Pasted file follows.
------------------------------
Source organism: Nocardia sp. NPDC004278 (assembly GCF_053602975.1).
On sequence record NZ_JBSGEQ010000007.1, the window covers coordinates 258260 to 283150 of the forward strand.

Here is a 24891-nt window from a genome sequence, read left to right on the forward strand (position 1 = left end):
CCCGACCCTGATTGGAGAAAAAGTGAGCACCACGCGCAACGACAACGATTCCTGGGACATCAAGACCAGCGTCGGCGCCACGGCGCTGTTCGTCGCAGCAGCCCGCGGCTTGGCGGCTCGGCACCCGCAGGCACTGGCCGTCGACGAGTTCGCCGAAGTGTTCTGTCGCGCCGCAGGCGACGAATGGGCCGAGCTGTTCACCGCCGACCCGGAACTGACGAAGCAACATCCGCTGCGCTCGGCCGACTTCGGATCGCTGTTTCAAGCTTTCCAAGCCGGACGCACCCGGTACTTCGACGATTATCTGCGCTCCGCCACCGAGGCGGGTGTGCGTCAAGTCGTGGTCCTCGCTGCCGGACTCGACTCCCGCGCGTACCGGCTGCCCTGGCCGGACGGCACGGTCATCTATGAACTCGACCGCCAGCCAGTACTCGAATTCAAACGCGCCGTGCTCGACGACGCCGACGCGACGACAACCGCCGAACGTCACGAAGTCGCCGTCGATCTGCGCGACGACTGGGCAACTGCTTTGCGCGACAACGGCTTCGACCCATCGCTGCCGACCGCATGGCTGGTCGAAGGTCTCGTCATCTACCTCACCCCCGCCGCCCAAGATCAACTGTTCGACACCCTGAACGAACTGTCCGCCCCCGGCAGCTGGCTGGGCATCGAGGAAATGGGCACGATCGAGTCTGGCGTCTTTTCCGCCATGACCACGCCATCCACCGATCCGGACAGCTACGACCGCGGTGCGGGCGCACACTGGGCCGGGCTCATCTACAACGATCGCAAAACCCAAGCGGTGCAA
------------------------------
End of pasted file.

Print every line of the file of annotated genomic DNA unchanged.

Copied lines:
Source organism: Nocardia sp. NPDC004278 (assembly GCF_053602975.1).
On sequence record NZ_JBSGEQ010000007.1, the window covers coordinates 258260 to 283150 of the forward strand.

Here is a 24891-nt window from a genome sequence, read left to right on the forward strand (position 1 = left end):
CCCGACCCTGATTGGAGAAAAAGTGAGCACCACGCGCAACGACAACGATTCCTGGGACATCAAGACCAGCGTCGGCGCCACGGCGCTGTTCGTCGCAGCAGCCCGCGGCTTGGCGGCTCGGCACCCGCAGGCACTGGCCGTCGACGAGTTCGCCGAAGTGTTCTGTCGCGCCGCAGGCGACGAATGGGCCGAGCTGTTCACCGCCGACCCGGAACTGACGAAGCAACATCCGCTGCGCTCGGCCGACTTCGGATCGCTGTTTCAAGCTTTCCAAGCCGGACGCACCCGGTACTTCGACGATTATCTGCGCTCCGCCACCGAGGCGGGTGTGCGTCAAGTCGTGGTCCTCGCTGCCGGACTCGACTCCCGCGCGTACCGGCTGCCCTGGCCGGACGGCACGGTCATCTATGAACTCGACCGCCAGCCAGTACTCGAATTCAAACGCGCCGTGCTCGACGACGCCGACGCGACGACAACCGCCGAACGTCACGAAGTCGCCGTCGATCTGCGCGACGACTGGGCAACTGCTTTGCGCGACAACGGCTTCGACCCATCGCTGCCGACCGCATGGCTGGTCGAAGGTCTCGTCATCTACCTCACCCCCGCCGCCCAAGATCAACTGTTCGACACCCTGAACGAACTGTCCGCCCCCGGCAGCTGGCTGGGCATCGAGGAAATGGGCACGATCGAGTCTGGCGTCTTTTCCGCCATGACCACGCCATCCACCGATCCGGACAGCTACGACCGCGGTGCGGGCGCACACTGGGCCGGGCTCATCTACAACGATCGCAAAACCCAAGCGGTGCAA